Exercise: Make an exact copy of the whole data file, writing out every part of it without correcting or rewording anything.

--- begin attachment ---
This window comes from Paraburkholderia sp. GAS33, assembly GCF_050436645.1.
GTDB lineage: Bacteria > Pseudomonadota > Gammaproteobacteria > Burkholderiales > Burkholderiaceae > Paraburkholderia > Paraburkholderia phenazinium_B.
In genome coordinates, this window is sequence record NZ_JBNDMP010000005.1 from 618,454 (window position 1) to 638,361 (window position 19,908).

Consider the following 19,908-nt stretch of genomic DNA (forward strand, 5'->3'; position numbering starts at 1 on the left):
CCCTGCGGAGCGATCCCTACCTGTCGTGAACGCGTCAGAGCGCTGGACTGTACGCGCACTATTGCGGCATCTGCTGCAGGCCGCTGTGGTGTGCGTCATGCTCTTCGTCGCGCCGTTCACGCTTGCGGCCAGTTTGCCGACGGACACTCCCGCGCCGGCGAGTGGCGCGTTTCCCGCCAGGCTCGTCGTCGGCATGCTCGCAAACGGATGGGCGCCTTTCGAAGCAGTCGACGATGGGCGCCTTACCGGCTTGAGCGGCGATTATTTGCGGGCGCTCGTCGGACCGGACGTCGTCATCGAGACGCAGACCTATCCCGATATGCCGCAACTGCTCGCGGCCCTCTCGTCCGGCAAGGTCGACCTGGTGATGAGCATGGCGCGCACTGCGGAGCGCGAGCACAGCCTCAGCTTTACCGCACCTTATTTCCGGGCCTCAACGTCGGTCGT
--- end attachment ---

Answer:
This window comes from Paraburkholderia sp. GAS33, assembly GCF_050436645.1.
GTDB lineage: Bacteria > Pseudomonadota > Gammaproteobacteria > Burkholderiales > Burkholderiaceae > Paraburkholderia > Paraburkholderia phenazinium_B.
In genome coordinates, this window is sequence record NZ_JBNDMP010000005.1 from 618,454 (window position 1) to 638,361 (window position 19,908).

Consider the following 19,908-nt stretch of genomic DNA (forward strand, 5'->3'; position numbering starts at 1 on the left):
CCCTGCGGAGCGATCCCTACCTGTCGTGAACGCGTCAGAGCGCTGGACTGTACGCGCACTATTGCGGCATCTGCTGCAGGCCGCTGTGGTGTGCGTCATGCTCTTCGTCGCGCCGTTCACGCTTGCGGCCAGTTTGCCGACGGACACTCCCGCGCCGGCGAGTGGCGCGTTTCCCGCCAGGCTCGTCGTCGGCATGCTCGCAAACGGATGGGCGCCTTTCGAAGCAGTCGACGATGGGCGCCTTACCGGCTTGAGCGGCGATTATTTGCGGGCGCTCGTCGGACCGGACGTCGTCATCGAGACGCAGACCTATCCCGATATGCCGCAACTGCTCGCGGCCCTCTCGTCCGGCAAGGTCGACCTGGTGATGAGCATGGCGCGCACTGCGGAGCGCGAGCACAGCCTCAGCTTTACCGCACCTTATTTCCGGGCCTCAACGTCGGTCGT